Because I want my program to be demonstrable, I did not 3D print the retractable tubes, as there is not easily available flexible plastic for printing. Instead, I cut bendy straws that could

sizes to show how different size endoscopes and laparoscopes could fit into the EWADs.  After I had all of the individual pieces ready to go, I used crazy glue to connect all of the pieces. The only pieces not glued for attachment is the cap as I wanted to be able to show the way this cap would twist on and off. Finally, the final product was spray painted with a metallic grey spray paint to give it that stanley steel looking, clean looking finish that would be found in a sterile hospital setting.

When shadowing at Northwest Hospital, I often ate lunch with my mentor in the conference rooms where different drug representatives would give presentations about their products. This gave me the idea to create a website for my product, so that different hospitals could buy the product. The name of the website is warmlabs.com. I began by creating a clean and modern logo with the slogan for the Warm Labs Company being “Compact thermal solutions”. The logo is visually appealing with bright but not overwhelming colors with a box like design abstractly showing the concept of EWADS. EWADS again stands for Endoscopic Warming and Disinfecting System. The home page consists of the company’s mission statement. It also consists of the four main products the company sells: the EWADS, customizable tubes, disinfecting solutions and other general surgical equipment such as scalpels. The website also includes a contact us page as well as a link to the company’s instagram page. The second tab up at the top left of the home page is the About EWADS page, which gives a detailed description of the product. This description states that the Endoscopic Warming and Disinfecting System utilizes directional airflow technology. Instead of using harsh chemicals and liquids that could interfere with surgical procedures, EWADS utilizes pressure and heat. The heat works to kill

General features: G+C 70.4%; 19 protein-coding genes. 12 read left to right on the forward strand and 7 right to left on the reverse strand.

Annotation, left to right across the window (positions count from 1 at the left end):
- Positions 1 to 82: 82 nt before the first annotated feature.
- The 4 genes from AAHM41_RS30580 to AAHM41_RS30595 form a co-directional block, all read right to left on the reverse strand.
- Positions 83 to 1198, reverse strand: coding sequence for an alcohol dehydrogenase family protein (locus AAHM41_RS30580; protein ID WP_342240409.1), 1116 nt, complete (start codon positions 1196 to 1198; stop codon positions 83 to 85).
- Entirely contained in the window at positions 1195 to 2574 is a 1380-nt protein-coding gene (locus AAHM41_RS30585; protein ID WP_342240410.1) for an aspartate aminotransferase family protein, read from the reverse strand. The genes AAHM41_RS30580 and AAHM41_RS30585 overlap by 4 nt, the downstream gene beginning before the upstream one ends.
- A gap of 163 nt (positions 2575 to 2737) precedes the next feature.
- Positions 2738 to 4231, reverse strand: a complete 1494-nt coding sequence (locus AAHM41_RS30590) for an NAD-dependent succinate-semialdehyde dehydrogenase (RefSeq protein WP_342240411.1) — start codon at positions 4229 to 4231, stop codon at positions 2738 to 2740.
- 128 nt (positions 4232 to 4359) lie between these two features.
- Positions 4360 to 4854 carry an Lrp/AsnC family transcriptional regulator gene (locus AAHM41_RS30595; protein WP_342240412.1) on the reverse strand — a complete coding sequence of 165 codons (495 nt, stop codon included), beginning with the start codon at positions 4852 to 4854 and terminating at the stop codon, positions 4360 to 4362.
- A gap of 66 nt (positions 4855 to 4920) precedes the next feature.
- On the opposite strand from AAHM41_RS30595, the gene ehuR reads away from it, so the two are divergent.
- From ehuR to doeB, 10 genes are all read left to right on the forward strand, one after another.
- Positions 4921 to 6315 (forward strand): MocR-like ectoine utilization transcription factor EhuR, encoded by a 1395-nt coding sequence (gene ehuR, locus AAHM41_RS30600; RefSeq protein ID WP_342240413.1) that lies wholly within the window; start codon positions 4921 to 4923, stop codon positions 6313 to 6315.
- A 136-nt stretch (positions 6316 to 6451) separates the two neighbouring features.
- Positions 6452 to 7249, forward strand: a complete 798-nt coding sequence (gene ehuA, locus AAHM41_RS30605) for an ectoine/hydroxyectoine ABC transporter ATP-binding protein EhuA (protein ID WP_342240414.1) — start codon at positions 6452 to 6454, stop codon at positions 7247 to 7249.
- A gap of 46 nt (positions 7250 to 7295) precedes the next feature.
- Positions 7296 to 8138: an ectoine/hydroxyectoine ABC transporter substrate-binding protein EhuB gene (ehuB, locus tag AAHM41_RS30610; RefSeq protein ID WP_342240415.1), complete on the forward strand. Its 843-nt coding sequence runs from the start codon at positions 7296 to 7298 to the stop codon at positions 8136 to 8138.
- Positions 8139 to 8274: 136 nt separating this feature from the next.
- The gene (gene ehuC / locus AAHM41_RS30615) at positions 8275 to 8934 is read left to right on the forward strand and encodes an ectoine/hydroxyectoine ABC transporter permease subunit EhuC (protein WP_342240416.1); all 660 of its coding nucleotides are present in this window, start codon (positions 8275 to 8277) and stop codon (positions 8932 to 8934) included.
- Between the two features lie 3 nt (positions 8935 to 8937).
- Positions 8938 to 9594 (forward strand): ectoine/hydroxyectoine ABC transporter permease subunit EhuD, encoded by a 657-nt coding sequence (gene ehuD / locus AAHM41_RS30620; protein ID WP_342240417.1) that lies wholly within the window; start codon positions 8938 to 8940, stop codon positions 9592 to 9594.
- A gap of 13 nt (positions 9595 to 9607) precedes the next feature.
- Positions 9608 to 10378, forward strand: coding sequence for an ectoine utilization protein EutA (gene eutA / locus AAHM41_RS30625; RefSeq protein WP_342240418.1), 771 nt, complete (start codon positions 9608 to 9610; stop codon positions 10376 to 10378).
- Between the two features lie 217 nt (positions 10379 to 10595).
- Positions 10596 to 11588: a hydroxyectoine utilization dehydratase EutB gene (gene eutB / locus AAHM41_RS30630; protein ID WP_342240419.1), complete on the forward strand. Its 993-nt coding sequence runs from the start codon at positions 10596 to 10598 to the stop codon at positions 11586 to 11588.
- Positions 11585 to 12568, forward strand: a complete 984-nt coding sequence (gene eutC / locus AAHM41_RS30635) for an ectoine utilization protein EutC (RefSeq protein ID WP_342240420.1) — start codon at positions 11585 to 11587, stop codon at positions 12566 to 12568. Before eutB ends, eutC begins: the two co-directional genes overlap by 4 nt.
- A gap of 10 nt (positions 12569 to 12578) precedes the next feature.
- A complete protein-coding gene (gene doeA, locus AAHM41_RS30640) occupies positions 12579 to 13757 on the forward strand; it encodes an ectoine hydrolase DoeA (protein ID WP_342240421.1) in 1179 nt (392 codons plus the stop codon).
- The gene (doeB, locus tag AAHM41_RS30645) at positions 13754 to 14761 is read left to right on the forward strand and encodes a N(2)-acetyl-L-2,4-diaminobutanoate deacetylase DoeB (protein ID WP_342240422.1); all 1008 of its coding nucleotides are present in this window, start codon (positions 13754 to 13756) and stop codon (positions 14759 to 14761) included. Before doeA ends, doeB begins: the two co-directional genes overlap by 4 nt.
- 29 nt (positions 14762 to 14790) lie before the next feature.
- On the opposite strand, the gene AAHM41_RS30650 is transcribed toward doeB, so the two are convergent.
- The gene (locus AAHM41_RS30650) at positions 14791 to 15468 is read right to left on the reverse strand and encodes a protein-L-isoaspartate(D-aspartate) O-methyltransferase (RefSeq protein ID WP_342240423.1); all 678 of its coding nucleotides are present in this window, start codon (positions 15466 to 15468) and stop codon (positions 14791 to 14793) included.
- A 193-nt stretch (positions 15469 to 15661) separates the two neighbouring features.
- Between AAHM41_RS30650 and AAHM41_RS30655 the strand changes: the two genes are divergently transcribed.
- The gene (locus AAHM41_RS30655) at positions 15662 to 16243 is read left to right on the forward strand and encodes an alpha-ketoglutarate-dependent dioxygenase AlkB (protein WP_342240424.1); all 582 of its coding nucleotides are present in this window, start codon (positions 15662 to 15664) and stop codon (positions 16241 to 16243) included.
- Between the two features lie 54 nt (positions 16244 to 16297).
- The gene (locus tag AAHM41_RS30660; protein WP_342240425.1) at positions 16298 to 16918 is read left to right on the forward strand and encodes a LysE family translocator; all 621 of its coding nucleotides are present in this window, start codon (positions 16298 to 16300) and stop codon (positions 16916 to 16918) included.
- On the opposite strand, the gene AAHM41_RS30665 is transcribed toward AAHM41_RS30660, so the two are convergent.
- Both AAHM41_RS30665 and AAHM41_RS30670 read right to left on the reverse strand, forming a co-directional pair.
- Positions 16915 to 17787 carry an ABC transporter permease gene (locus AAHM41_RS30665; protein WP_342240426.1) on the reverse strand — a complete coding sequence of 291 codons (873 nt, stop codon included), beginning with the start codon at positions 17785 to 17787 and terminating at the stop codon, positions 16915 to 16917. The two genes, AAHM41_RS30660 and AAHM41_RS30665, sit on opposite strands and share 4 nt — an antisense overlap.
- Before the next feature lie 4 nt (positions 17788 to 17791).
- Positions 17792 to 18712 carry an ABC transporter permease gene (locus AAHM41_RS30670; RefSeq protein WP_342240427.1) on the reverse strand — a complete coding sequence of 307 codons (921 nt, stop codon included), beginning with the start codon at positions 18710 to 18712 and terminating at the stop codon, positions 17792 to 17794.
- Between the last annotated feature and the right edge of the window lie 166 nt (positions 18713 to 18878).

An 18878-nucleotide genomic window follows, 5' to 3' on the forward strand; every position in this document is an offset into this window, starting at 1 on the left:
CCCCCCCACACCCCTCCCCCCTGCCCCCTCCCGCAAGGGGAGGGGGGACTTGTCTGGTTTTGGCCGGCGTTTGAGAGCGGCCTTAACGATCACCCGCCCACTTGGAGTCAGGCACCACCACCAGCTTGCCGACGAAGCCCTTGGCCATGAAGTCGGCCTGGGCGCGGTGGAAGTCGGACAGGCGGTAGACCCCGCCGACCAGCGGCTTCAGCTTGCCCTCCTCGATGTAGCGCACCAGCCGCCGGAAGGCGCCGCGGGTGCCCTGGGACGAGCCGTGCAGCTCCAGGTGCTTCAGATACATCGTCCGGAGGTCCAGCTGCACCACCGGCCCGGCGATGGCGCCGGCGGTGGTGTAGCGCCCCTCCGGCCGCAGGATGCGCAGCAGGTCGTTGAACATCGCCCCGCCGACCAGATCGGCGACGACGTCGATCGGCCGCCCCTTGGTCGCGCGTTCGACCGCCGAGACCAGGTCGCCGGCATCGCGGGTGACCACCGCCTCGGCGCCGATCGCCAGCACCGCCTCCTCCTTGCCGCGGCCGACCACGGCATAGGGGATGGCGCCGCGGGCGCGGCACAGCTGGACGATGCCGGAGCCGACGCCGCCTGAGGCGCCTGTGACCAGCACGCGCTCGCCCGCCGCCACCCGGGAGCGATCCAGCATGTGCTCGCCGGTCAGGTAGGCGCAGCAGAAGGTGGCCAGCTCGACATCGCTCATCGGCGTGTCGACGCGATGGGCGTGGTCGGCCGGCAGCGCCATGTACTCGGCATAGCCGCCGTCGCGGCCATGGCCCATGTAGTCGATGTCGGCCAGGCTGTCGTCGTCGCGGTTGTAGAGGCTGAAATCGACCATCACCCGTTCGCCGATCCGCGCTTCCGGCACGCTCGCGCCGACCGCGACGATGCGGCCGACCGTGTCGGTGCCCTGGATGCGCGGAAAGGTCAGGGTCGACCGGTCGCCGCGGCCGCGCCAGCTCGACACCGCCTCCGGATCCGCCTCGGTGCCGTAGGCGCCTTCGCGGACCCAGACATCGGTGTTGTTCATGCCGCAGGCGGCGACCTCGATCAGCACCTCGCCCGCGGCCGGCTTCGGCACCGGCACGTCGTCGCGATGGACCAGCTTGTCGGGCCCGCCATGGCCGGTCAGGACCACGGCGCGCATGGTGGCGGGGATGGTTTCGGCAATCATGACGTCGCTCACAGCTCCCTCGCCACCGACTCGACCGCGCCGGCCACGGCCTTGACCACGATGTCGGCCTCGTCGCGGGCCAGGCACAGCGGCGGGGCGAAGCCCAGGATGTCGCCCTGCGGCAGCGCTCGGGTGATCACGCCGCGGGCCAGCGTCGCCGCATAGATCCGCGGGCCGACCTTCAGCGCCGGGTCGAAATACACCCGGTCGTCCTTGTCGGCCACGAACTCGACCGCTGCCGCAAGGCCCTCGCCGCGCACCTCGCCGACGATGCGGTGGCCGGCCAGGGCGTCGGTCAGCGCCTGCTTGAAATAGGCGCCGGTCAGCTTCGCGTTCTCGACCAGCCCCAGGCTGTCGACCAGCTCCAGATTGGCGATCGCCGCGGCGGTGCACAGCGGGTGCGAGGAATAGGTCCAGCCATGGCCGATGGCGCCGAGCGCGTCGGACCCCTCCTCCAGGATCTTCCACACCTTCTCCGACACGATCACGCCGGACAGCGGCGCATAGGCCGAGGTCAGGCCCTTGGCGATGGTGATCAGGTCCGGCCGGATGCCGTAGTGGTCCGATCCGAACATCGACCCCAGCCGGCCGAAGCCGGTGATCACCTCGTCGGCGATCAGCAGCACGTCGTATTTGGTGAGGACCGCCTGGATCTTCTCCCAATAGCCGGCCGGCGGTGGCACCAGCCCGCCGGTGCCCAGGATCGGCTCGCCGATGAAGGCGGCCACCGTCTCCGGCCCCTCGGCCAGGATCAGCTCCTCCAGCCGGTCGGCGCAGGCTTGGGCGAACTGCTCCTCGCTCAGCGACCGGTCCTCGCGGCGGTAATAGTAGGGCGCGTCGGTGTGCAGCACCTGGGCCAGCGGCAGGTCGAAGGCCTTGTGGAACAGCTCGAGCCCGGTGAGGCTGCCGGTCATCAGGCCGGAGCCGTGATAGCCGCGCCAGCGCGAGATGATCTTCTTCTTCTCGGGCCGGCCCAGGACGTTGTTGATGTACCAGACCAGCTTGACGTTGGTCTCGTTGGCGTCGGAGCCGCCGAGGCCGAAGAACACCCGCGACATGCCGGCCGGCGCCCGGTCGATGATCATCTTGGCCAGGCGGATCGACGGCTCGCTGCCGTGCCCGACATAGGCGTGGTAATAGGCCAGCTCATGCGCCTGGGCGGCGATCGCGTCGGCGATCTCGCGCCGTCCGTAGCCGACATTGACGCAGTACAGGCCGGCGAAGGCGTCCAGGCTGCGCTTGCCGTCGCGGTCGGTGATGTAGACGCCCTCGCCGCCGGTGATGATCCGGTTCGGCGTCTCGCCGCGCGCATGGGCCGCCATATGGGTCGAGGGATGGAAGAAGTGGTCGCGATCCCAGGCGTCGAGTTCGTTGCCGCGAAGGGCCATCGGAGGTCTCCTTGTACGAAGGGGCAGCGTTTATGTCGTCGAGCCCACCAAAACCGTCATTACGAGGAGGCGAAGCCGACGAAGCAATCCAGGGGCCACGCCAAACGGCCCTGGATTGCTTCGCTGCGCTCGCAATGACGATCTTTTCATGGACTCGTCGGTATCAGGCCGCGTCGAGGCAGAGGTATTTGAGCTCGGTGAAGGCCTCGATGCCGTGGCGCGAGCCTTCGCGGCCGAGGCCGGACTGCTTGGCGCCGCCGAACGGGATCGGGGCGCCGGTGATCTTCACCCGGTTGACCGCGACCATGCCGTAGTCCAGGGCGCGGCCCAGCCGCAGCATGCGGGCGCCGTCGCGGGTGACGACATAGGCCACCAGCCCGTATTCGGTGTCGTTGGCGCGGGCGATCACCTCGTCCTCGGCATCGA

bacteria by breaking hydrogen bonds which denature their proteins. This clean air then passes through the warming endoscope tube to provide the perfect anti-fogging temperature as the endoscope enters the body. Lastly, there is the Services Page that is also linked to the EWAD tab. The Services page discusses prices of products. The first service is free equipment tutorials, with our Equipment Tutorials services, clients can feel confident that their medical supply needs will be attended to in a timely manner. At warmlabs.com, your satisfaction is our primary concern — and we go above and beyond to provide personalized attention to all your medical equipment needs. Get in touch with us and see what we can do for you today. Next is the EWADS, This fully-functioning product is revolutionary in the world of medical sanitation. Made from stainless steel, this product is guaranteed to last. Regular autoclave machines can cost up to $5000. Our product is being sold at the incredibly low price of $2500. The most innovative feature of the EWAD is the warming endoscope tube. It gives the patient and the surgeon piece of mind knowing their endoscope is not contaminated. Lastly described are the customizable tubes, for only an additional $150 each, we offer endoscope and laparoscope tubes in any size. This includes length, width, and diameter. This product can be custom built for pediatric, all the way up to geriatric patients undergoing surgery and everywhere in between. You can even choose your own custom colors and logos to add onto your EWAD and tubes for no additional charge. For all of the descriptions on the website, each word and sentence was carefully chosen and edited by a family member, who is an author, to make sure that these descriptions were highly professional for the product to be marketable.